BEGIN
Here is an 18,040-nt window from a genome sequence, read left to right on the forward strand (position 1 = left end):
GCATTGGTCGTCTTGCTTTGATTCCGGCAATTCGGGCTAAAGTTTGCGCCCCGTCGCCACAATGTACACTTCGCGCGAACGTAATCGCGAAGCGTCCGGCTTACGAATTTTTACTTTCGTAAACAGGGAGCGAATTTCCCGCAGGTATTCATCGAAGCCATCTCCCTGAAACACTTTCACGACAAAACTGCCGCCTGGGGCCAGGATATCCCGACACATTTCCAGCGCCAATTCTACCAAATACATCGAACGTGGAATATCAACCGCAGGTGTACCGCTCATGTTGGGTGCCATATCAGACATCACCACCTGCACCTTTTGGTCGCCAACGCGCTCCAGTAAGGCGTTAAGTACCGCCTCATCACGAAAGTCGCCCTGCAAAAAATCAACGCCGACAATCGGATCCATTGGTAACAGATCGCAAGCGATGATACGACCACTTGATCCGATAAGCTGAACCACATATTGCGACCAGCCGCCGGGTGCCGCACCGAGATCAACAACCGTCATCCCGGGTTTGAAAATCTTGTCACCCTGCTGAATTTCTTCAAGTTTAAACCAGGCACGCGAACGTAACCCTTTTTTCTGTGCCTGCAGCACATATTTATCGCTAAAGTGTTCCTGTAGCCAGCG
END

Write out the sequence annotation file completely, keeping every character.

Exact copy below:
Here is an 18,040-nt window from a genome sequence, read left to right on the forward strand (position 1 = left end):
GCATTGGTCGTCTTGCTTTGATTCCGGCAATTCGGGCTAAAGTTTGCGCCCCGTCGCCACAATGTACACTTCGCGCGAACGTAATCGCGAAGCGTCCGGCTTACGAATTTTTACTTTCGTAAACAGGGAGCGAATTTCCCGCAGGTATTCATCGAAGCCATCTCCCTGAAACACTTTCACGACAAAACTGCCGCCTGGGGCCAGGATATCCCGACACATTTCCAGCGCCAATTCTACCAAATACATCGAACGTGGAATATCAACCGCAGGTGTACCGCTCATGTTGGGTGCCATATCAGACATCACCACCTGCACCTTTTGGTCGCCAACGCGCTCCAGTAAGGCGTTAAGTACCGCCTCATCACGAAAGTCGCCCTGCAAAAAATCAACGCCGACAATCGGATCCATTGGTAACAGATCGCAAGCGATGATACGACCACTTGATCCGATAAGCTGAACCACATATTGCGACCAGCCGCCGGGTGCCGCACCGAGATCAACAACCGTCATCCCGGGTTTGAAAATCTTGTCACCCTGCTGAATTTCTTCAAGTTTAAACCAGGCACGCGAACGTAACCCTTTTTTCTGTGCCTGCAGCACATATTTATCGCTAAAGTGTTCCTGTAGCCAGCG